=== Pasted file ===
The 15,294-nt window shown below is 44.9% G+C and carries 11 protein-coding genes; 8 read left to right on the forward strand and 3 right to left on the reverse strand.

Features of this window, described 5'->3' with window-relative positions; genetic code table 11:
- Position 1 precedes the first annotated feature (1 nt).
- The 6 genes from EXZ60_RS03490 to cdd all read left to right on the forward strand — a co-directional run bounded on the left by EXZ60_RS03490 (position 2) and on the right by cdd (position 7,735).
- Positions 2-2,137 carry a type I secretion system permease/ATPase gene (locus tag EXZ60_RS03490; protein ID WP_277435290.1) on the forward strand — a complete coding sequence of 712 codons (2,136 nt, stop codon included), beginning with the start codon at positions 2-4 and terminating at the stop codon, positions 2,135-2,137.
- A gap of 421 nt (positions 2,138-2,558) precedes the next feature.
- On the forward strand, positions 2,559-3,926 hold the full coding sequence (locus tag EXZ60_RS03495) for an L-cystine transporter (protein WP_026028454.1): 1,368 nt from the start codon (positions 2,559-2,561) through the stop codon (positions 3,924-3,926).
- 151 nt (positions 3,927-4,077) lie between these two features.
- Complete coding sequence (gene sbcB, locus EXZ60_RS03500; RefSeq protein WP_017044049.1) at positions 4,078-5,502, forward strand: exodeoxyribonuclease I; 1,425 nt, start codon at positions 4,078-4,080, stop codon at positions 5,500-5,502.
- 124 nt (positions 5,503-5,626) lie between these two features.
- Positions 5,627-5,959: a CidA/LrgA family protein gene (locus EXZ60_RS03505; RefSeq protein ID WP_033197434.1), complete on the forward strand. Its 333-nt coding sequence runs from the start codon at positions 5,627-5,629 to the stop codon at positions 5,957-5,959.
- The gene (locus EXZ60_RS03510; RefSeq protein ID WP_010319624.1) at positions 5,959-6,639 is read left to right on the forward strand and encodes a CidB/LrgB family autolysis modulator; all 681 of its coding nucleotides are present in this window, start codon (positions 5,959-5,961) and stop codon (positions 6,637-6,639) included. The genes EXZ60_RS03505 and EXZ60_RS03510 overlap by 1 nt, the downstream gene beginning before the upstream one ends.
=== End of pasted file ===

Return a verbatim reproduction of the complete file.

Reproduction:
The 15,294-nt window shown below is 44.9% G+C and carries 11 protein-coding genes; 8 read left to right on the forward strand and 3 right to left on the reverse strand.

Features of this window, described 5'->3' with window-relative positions; genetic code table 11:
- Position 1 precedes the first annotated feature (1 nt).
- The 6 genes from EXZ60_RS03490 to cdd all read left to right on the forward strand — a co-directional run bounded on the left by EXZ60_RS03490 (position 2) and on the right by cdd (position 7,735).
- Positions 2-2,137 carry a type I secretion system permease/ATPase gene (locus tag EXZ60_RS03490; protein ID WP_277435290.1) on the forward strand — a complete coding sequence of 712 codons (2,136 nt, stop codon included), beginning with the start codon at positions 2-4 and terminating at the stop codon, positions 2,135-2,137.
- A gap of 421 nt (positions 2,138-2,558) precedes the next feature.
- On the forward strand, positions 2,559-3,926 hold the full coding sequence (locus tag EXZ60_RS03495) for an L-cystine transporter (protein WP_026028454.1): 1,368 nt from the start codon (positions 2,559-2,561) through the stop codon (positions 3,924-3,926).
- 151 nt (positions 3,927-4,077) lie between these two features.
- Complete coding sequence (gene sbcB, locus EXZ60_RS03500; RefSeq protein WP_017044049.1) at positions 4,078-5,502, forward strand: exodeoxyribonuclease I; 1,425 nt, start codon at positions 4,078-4,080, stop codon at positions 5,500-5,502.
- 124 nt (positions 5,503-5,626) lie between these two features.
- Positions 5,627-5,959: a CidA/LrgA family protein gene (locus EXZ60_RS03505; RefSeq protein ID WP_033197434.1), complete on the forward strand. Its 333-nt coding sequence runs from the start codon at positions 5,627-5,629 to the stop codon at positions 5,957-5,959.
- The gene (locus EXZ60_RS03510; RefSeq protein ID WP_010319624.1) at positions 5,959-6,639 is read left to right on the forward strand and encodes a CidB/LrgB family autolysis modulator; all 681 of its coding nucleotides are present in this window, start codon (positions 5,959-5,961) and stop codon (positions 6,637-6,639) included. The genes EXZ60_RS03505 and EXZ60_RS03510 overlap by 1 nt, the downstream gene beginning before the upstream one ends.